Author: John Wood. All contents, including images and text, copyright © 2005-2019 by John Wood and Thunderdome Media Inc. Not to be reproduced without permission. All rights reserved. We will most likely grant permission but please contact us if you would like to repost. IMPORTANT: Equipment and books, courses etc. pictured in blog posts are generally not available for sale unless specifically noted.

Richard J. Cox ~ Clubswinging Champion of The World

Posted on Friday, March 18th, 2016 by John Wood
Richard J. Cox developed lung problems when he was 12 years of age, and was labeled a “hopeless” case by his doctors. In a last ditch effort to regain his health, Cox took up Indian club swinging at the urging of his father. Within a few months of regular practice, the young master Cox had not only rid himself of his lung troubles but also gave his first club-swinging performance. Swinging the clubs became a lifelong pursuit for Cox and he won many medals and trophies for doing so. The above photo was taken in 1909, the day he won his first contest. (Looks like club swinging DOES build a little muscle, eh?) Cox eventually succeeded Gus Hill as “Club Swinging Champion of The World.”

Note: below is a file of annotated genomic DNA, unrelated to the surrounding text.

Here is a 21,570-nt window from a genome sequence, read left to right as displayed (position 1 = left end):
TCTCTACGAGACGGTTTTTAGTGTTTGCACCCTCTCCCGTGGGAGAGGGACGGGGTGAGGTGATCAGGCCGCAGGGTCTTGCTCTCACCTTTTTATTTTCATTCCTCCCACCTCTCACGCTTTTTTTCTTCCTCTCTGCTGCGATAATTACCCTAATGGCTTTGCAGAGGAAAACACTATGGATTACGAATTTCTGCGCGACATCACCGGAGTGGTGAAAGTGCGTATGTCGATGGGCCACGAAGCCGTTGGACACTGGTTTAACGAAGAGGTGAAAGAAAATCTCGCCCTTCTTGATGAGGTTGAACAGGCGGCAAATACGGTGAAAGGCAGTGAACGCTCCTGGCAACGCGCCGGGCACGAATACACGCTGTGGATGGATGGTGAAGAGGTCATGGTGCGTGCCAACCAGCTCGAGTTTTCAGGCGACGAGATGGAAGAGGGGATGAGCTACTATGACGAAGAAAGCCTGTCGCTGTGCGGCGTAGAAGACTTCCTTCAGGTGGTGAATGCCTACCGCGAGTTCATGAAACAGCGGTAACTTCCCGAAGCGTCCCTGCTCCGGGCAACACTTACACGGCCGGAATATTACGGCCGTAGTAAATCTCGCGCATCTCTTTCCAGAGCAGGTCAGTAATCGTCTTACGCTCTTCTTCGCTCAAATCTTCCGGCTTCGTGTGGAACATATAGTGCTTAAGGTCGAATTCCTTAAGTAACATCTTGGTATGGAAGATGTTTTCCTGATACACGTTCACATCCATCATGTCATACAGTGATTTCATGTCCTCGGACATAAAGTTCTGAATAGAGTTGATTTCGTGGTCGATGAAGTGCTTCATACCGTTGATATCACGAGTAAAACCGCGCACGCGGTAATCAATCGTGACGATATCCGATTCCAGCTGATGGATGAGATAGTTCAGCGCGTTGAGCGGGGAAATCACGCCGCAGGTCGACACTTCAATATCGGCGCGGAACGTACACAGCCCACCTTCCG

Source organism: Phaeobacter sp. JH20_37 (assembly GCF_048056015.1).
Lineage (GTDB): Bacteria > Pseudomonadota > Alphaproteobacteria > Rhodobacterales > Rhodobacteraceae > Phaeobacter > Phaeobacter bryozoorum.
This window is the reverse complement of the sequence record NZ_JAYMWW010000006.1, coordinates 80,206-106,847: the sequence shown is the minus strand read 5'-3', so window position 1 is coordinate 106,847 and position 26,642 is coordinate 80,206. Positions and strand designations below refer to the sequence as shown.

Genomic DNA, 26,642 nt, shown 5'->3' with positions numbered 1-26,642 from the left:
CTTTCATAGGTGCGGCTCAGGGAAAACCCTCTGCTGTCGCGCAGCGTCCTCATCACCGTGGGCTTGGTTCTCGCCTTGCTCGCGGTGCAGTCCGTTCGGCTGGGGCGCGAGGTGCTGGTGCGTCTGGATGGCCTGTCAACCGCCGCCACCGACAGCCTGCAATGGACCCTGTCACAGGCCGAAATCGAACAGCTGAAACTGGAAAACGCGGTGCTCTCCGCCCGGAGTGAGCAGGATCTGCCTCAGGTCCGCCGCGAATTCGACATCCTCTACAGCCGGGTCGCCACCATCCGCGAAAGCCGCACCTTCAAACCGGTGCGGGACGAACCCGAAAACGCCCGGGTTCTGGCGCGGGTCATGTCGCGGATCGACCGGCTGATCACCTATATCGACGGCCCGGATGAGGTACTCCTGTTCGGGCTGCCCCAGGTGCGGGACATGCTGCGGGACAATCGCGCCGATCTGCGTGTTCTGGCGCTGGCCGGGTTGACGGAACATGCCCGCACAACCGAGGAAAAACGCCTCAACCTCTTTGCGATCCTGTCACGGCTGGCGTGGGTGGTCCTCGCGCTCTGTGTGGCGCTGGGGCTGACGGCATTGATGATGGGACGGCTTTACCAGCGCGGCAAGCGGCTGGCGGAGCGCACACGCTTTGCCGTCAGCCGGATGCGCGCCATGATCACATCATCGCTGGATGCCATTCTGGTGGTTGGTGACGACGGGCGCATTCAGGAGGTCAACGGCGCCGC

All Contents, Including Images and Text, Copyright © 2005-2019 by John Wood and Thunderdome Media Inc., Not to be reproduced without permission, All Rights Reserved
Author: John Wood. All contents, including images and text, copyright © 2005-2019 by John Wood and Thunderdome Media Inc. Not to be reproduced without permission. All rights reserved. We will most likely grant permission but please contact us if you would like to repost. IMPORTANT: Equipment and books, courses etc. pictured in blog posts are generally not available for sale unless specifically noted.

John C. Heenan’s Exercise Clubs and Boots

Posted on Monday, February 15th, 2016 by John Wood

April 17, 1860 is a famous date in pugilistic lore, it was on that date that American John C. Heenan was to face the Brit Tom Sayers in a bare-knuckle bout to decide the World’s first international Boxing champion. Like all big fights, this one captured the public’s imagination and topics which would normally be ignored were highlighted in great detail.